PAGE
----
Helping people who otherwise might never have had children become parents is becoming a big business in the U.S. But advances in reproductive technology - from in vitro fertilization to egg and sperm donation and surrogacy - are also raising ethical and societal issues. A look at how science is helping those who otherwise might never have had their own genetic children... and the questions it is raising for parents, partners and society.


Dr. Kathy Hudson, founder of the Pew-funded Genetics and Public Policy Center at Johns Hopkins University.

Dr. Robert Stillman, Medical Director of Shady Grove Fertility Center, in Washington, DC and Baltimore.

Liza Mundy, a feature writer at "The Washington Post Magazine."

The show did not discuss too much some of the prenatal genetic testing that co-exists with some of these technologies but the New York Times has recently run some interesting articles and letters to the editor (here, here and here) discussing the impact of prenatal testing on disabled individuals, and their relatives, and whether such testing and how people respond to such testing should be more heavily regulated.

May 15, 2007 | Permalink | Comments (0) | TrackBack (0)

Getting What You Pay For?

A new report demonstrates that Americans pay the most for their health care yet receive the poorest level of care.  MSNBC discusses the report by the Commonwealth Fund (great website with lots of helpful data) and states,

Americans get the poorest health care and yet pay the most compared to five other rich countries, according to a report released on Tuesday.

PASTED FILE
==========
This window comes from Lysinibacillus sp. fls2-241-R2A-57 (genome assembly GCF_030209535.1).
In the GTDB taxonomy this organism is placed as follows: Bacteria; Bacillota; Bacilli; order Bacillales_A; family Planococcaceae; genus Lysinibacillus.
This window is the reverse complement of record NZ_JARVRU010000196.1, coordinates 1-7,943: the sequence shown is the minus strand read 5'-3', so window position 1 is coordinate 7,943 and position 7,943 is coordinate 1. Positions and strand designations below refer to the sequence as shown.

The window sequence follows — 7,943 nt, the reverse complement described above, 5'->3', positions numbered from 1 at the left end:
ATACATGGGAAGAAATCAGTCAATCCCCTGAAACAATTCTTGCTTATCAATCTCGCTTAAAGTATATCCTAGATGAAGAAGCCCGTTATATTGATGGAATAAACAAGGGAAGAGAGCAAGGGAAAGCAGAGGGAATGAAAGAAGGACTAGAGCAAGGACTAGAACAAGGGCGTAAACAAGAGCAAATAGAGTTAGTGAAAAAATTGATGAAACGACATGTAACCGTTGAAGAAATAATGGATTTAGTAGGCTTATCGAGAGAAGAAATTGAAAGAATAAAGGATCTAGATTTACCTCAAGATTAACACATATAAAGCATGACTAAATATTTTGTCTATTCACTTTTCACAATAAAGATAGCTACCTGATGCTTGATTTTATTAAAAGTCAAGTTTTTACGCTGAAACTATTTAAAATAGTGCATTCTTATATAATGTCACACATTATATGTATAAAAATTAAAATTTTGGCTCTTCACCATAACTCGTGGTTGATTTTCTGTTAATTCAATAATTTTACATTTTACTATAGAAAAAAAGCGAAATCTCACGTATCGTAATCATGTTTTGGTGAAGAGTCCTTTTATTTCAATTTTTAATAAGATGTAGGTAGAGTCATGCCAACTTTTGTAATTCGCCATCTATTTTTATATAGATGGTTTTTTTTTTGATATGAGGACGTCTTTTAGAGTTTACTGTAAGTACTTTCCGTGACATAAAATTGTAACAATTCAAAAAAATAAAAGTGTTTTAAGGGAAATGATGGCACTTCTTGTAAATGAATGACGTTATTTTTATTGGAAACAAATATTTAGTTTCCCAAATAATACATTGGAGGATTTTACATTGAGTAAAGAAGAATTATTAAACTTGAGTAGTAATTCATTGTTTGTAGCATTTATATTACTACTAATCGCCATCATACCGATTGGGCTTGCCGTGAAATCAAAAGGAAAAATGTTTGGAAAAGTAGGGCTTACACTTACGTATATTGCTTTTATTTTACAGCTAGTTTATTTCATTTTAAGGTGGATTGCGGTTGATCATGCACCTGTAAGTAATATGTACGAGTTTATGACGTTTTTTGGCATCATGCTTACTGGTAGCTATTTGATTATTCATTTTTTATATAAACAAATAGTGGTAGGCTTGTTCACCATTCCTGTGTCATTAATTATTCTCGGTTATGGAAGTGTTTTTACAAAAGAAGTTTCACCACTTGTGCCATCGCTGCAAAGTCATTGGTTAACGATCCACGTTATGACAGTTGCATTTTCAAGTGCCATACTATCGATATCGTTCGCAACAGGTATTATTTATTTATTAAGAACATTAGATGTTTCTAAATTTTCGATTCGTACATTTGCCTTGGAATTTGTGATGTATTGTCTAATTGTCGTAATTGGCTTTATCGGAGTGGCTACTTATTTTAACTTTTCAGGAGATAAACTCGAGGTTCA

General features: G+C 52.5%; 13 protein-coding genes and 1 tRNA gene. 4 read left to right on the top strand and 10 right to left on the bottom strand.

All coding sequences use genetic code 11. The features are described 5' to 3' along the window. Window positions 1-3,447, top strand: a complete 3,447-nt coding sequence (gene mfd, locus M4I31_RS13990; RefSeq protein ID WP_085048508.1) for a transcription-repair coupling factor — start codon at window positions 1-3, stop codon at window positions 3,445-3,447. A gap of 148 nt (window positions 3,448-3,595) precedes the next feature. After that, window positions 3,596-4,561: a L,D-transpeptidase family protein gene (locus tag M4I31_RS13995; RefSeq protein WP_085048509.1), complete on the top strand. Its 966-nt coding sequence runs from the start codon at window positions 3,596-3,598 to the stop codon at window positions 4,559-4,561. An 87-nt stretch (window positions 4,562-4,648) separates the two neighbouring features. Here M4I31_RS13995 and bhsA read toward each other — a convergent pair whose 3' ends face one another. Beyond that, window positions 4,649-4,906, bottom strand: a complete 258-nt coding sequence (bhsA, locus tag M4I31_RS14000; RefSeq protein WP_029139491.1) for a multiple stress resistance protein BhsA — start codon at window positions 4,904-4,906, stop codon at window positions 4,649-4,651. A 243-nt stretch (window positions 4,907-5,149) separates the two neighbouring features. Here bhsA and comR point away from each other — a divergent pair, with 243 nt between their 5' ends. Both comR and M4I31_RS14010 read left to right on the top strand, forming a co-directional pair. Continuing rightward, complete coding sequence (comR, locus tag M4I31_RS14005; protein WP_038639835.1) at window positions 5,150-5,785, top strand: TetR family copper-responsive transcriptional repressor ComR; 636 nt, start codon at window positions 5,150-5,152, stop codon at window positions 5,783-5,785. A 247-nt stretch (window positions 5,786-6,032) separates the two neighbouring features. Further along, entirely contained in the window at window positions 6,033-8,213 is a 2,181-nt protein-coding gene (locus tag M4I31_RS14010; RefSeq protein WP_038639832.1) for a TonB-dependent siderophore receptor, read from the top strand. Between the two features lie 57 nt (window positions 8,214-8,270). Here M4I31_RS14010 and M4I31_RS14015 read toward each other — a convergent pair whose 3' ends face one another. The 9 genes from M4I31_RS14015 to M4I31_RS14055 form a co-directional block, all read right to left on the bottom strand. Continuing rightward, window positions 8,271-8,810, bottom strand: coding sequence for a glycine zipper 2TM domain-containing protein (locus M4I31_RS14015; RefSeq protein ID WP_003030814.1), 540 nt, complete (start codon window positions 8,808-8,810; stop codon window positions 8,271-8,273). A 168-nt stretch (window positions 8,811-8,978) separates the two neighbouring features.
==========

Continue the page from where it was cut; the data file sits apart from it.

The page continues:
Germany, Britain, Australia, New Zealand and Canada all provide better care for less money, the Commonwealth Fund report found.

“The U.S. health care system ranks last compared with five other nations on measures of quality, access, efficiency, equity, and outcomes,” the non-profit group, which studies health care issues, said in a statement. . . . .

“The United States is not getting value for the money that is spent on health care,” Commonwealth Fund president Karen Davis said in a telephone interview.

The group has consistently found that the United States, the only one of the six nations that does not provide universal health care, scores more poorly than the others on many measures of health care.

Congress, President George W. Bush, many employers and insurers have all agreed in recent months to overhaul the U.S. health care system — an uncoordinated conglomeration of employer-funded care, private health insurance and government programs.

The current system leaves about 45 million people with no insurance at all, according to U.S. government estimates from 2005, and many studies have shown most of these people do not receive preventive services that not only keep them healthier, but reduce long-term costs.

Davis said the fund’s researchers looked at hard data for the report.

“It is pretty indisputable that we spend twice what other countries spend on average,” she said.

Per-capita health spending in the United States in 2004 was $6,102, twice that of Germany, which spent $3,005. Canada spent $3,165, New Zealand $2,083 and Australia $2,876, while Britain spent $2,546 per person.

May 15, 2007 | Permalink | Comments (0) | TrackBack (0)

Monday, May 14, 2007

Medicine in War on Terror Prisons

U.S. Military Medicine in War on Terror Prisons

From the press release:

"The University of Minnesota’s Center for Bioethics and Human Rights Center have created a comprehensive archive of government documents describing medical operations in U.S. prisoner of war facilities in Iraq, Afghanistan and Guantanamo Bay, Cuba. The archive, now launched, can be accessed from the home page of the Human Rights Library ( or directly at

The archive’s purpose is to enable scholars, journalists, policymakers and interested citizens to study and understand the medical operations in these prisons. It contains more than 60,000 pages of indexed White House and Defense Department policies, prison medical records, autopsy reports, criminal investigations, sworn witness statements and e-mails involving the Armed Forces and the FBI." 

Thanks to Ron Jones and Jim Hart for this website information.

May 14, 2007 | Permalink | Comments (0) | TrackBack (0)